The trial hinged on intent - "a head case," as Morrow's lawyer put it. Prosecutors had two routes to a first-degree murder conviction. One was to demonstrate that the shooting was deliberate and premeditated, and the other was to show that the killing occurred during an attempted kidnapping, which made it felony murder. If either charge was proved, the punishment was a mandatory life sentence. Another charge, civil rights intimidation, was based on a new Tennessee law, designed to prevent harassment of blacks; its use in reference to a white and to the rebel flag was unprecedented.
From the start, the case displayed a central irony: the rebel flag that had been featured in so many media reports was conspicuous by its absence during most of the trial. The defense feared that dwelling on the flag and its potential as a provocative symbol - or even painting the tense racial atmosphere in Todd County, particularly on the weekend of the crime - would bolster the state's claim that the killing was premeditated and would also incriminate the defendants on the civil-rights charge. And, because the recent O.J. Simpson verdict had outraged many whites in rural Tennessee, the defense, anticipating a jury trial, had decided against emphasizing race.
But this decision had left the defense lawyers with an anemic explanation of what happened. In folksy opening statements, they likened the incident to their own schoolyard brawls in the nineteen sixties. The only reason that this one had spiralled tragically out of control, they suggested, was that kids now wielded guns instead of fists, and one of them had taken a fluke shot. Later, their clients, on the stand, shrugged off Westerman's rebel flag - and even being called "nigger" - as commonplaces of the local landscape. It was left, oddly, to the prosecution to point out the flag's potential as a racist symbol.
The Simpson trial warped the case in another way as well, at least for the families. It had raised wild hopes among the defendants' relatives - and fearing among Westerman's - that lawyers could exploit the local police work in the same way that Johnnie Cochran had shredded the Los Angeles Police Department's. The police did not do any ballistics tests on Westerman's gun. Nor had they performed gunshot-residue tests on his truck, on Damien Darden't car, or on any of the defendants. Moreover, the coroner who had signed Westerman's autopsy report was unavailable: he had since fled Tennessee amid allegations of incompetence and necrophilia.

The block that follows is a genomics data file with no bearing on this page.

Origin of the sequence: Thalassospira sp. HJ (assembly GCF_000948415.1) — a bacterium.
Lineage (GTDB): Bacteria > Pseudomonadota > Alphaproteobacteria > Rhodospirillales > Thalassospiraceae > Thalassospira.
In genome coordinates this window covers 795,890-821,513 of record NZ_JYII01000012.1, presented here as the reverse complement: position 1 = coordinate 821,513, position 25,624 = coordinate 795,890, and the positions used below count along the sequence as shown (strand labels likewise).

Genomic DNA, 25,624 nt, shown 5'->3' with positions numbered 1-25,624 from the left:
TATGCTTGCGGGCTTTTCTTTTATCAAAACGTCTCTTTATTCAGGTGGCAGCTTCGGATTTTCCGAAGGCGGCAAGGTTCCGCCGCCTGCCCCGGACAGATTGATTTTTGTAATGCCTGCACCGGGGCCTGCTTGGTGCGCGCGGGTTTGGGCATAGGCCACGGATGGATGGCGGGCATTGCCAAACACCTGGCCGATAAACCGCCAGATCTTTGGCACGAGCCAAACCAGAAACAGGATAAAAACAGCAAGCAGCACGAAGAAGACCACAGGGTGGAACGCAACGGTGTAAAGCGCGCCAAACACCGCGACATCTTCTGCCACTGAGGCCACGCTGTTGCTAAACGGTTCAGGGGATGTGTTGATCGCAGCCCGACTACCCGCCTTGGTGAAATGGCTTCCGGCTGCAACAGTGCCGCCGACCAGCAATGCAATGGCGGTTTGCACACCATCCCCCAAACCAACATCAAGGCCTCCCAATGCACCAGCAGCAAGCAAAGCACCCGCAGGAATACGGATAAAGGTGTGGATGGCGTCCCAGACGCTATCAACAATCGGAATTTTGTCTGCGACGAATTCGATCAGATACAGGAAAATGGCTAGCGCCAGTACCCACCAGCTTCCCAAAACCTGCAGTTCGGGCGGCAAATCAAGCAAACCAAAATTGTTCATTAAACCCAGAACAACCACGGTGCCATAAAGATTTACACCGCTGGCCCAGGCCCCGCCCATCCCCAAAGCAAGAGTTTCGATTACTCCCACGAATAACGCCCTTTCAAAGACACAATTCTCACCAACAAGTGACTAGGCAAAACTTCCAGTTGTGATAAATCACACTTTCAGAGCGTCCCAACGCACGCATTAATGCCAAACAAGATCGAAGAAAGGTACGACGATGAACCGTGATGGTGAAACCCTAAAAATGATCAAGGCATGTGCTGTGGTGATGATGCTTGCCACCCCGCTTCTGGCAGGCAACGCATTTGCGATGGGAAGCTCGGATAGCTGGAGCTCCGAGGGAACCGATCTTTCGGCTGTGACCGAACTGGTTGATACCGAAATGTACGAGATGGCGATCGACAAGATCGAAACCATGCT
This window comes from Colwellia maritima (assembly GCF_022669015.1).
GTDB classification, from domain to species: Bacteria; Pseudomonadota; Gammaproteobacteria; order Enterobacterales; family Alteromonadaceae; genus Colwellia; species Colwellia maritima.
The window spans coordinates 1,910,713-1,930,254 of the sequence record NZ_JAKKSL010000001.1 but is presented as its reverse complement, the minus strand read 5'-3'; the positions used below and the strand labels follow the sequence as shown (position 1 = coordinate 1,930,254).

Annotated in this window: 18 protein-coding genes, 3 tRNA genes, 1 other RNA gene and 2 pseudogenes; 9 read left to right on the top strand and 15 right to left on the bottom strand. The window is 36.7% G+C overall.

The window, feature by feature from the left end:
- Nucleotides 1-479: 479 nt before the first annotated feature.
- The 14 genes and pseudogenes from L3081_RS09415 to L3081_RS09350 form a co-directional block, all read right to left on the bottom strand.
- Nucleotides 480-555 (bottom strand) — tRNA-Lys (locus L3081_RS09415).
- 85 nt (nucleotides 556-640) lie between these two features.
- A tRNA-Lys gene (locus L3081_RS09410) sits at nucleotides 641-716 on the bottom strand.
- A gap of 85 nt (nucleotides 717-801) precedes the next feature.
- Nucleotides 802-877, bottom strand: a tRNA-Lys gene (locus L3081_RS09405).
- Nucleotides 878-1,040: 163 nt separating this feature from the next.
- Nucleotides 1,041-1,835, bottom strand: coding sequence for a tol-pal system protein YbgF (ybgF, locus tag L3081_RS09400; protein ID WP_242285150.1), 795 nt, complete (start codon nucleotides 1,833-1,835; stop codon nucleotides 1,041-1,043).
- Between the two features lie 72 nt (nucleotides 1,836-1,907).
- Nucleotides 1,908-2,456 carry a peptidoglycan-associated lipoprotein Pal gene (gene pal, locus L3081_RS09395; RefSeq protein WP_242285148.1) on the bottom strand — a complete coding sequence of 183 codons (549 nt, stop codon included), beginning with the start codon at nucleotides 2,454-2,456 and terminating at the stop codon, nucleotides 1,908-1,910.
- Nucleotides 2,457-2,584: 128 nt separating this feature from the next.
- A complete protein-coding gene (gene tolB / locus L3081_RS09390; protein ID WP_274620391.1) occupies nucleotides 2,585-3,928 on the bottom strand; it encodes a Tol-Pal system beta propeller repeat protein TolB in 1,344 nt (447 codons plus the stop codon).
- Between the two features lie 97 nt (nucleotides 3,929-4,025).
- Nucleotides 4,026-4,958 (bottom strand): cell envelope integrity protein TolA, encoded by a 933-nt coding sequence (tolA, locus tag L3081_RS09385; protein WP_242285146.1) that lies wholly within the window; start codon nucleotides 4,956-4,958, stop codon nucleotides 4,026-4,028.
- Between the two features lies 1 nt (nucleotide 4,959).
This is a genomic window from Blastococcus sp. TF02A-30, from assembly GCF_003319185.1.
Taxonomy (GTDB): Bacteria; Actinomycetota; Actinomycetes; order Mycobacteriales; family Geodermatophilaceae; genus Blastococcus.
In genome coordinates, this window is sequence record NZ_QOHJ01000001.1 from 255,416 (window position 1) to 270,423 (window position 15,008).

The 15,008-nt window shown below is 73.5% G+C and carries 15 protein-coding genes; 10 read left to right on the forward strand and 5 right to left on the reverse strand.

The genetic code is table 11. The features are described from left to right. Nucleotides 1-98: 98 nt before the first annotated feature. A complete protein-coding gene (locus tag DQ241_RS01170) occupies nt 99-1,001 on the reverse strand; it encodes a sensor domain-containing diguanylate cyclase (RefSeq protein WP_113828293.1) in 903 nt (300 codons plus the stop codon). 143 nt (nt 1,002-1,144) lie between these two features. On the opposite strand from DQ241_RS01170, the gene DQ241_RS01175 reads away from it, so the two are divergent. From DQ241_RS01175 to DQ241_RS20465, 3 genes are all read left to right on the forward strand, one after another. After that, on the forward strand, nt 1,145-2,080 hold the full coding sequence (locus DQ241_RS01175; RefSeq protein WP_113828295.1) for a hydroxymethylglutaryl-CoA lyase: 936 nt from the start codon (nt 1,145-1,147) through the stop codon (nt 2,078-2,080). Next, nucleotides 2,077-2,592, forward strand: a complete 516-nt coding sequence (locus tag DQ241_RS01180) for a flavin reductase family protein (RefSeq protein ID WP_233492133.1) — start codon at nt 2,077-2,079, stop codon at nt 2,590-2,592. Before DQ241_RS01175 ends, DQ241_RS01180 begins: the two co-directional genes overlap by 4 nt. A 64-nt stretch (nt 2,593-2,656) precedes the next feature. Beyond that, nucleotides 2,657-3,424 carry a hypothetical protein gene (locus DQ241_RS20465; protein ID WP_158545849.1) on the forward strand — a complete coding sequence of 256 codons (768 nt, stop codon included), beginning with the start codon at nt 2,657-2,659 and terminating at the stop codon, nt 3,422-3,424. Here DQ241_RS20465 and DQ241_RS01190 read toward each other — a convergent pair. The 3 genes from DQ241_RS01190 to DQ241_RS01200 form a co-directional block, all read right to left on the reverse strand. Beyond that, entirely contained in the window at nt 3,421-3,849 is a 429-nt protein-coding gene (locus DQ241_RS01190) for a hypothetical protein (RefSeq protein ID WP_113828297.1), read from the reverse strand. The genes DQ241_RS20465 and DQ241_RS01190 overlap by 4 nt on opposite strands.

But the defense attorneys - an overworked pro bono - didn't have resources of the sort available to the Simpson dream team. And, to some degree, any holes in the investigation were mot. Unlike Simpson, the defendants had made incriminating statements to the police on the night of the shooting - before any of them had lawyers or knew that Westerman's wound was fatal. Also, the state had two potent witnesses: Hannah Westerman and one of the passengers in Darden's car - Tony Andrews, who turned state's evidence.
Andrews, a childhood neighbor and playmate of Westerman's identified Darden as the instigator of the confrontation and Morrow as a willing triggerman, but he also said he saw someone in the truck reach out and shake the flag at Janie's Market just as Darden was breaking off plans to fight. This action, combined with Morrow's telling the others he'd heard someone shout "Nigger," appeared to reignite the teen-agers' desire to fight.